Since becoming a B Corp in August of this year, the response has been twofold. On one hand people have been just as enthused as us for such an achievement, and on the other, people have to ask what B Corp really means and what’s involved in the process.
This knowledge divide around B Corp made me think that it might be useful to pen some thoughts around what it means to be B Corp certified, and what we learnt in our effort to become Australia and New Zealand’s first consumer insights B Corp.
In simple terms, B Corp certification is a way that for-profit organisations can show they give equal weight to people, planet and profit. B Corp certified businesses meet a verified standard of social and environmental performance, public transparency and legal accountability to balance profit and purpose.
The process is lengthy and involves a commitment from company executives that spans years, but it is worth it. As a company you should be wary about starting the B Corp process unless you’re already living out some of the B Corp values. Truth be told, when a peer advocated the B Corp community to us and we began exploring it, it resonated, and the framework and structure it offered really appealed. So we started our two-year journey, which involved countless hours, buoyed by amazing team engagement and enthusiasm. Even in the few short months that we’ve been a B Corp, it’s had a profound effect on us.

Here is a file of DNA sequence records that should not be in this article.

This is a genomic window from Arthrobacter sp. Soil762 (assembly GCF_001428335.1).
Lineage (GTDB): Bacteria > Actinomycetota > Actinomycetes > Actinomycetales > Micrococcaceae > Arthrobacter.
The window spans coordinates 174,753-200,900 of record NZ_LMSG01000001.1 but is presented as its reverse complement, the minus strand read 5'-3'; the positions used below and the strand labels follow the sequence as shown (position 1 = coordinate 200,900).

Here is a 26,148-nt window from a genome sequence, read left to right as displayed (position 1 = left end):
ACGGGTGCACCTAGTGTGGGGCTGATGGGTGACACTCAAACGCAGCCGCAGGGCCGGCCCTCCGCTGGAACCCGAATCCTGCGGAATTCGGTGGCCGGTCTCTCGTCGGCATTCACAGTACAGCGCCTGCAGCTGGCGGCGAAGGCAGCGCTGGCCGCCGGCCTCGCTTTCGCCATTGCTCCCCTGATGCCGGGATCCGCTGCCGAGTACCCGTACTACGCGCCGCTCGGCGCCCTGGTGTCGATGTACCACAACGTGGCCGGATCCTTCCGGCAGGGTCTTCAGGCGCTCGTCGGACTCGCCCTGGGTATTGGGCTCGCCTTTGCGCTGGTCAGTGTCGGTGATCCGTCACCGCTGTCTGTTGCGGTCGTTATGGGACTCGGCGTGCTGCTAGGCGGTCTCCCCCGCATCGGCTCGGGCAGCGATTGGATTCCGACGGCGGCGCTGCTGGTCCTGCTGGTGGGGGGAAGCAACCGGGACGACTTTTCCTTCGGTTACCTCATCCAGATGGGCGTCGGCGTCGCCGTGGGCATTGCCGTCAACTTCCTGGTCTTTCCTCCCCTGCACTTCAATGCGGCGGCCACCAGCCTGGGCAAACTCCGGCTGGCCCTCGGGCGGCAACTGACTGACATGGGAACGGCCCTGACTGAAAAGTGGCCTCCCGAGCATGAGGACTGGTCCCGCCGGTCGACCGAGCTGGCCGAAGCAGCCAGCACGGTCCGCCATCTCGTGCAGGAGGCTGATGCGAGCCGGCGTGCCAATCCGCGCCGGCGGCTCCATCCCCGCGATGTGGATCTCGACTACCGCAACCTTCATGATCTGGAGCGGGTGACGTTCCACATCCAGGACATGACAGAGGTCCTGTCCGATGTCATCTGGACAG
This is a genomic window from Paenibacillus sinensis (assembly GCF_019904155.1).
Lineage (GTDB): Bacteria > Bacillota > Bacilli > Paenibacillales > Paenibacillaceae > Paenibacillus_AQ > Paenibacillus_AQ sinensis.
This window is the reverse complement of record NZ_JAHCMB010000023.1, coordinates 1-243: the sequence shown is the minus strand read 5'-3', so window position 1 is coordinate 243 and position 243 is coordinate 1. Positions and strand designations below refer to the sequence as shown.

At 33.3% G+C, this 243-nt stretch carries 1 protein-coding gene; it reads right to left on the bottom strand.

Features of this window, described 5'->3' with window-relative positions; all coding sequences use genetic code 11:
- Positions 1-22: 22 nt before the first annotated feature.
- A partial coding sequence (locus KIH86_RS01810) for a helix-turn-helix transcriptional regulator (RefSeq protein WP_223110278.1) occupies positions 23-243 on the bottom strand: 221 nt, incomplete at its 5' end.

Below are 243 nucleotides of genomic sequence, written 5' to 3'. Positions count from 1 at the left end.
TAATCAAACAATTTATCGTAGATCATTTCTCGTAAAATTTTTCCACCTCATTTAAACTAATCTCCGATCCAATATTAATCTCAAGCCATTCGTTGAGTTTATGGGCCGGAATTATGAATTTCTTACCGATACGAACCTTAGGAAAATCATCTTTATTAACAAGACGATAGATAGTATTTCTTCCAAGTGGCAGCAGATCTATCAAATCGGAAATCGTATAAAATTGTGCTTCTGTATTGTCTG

We are very considered and intentional about the sectors and clients for which we work. There are certain sectors Nature has never and will never work in (e.g. tobacco), but being a B Corp has also helped us navigate our ethical stance on categories such as fossil fuels, gambling and alcohol. While we do work in these sectors, our work is intentionally only in their transitional spaces, and we have committed to growth caps with respect to the proportion of our total revenue base they’ll account for.
Basically, it provides a holistic and ethical framework within which to conduct business, creating clarity and a consistent set of agreed and known standards and expectations within the entire team as to what we stand for. It has big implications for being a future-facing company, which I will explain in my next piece.
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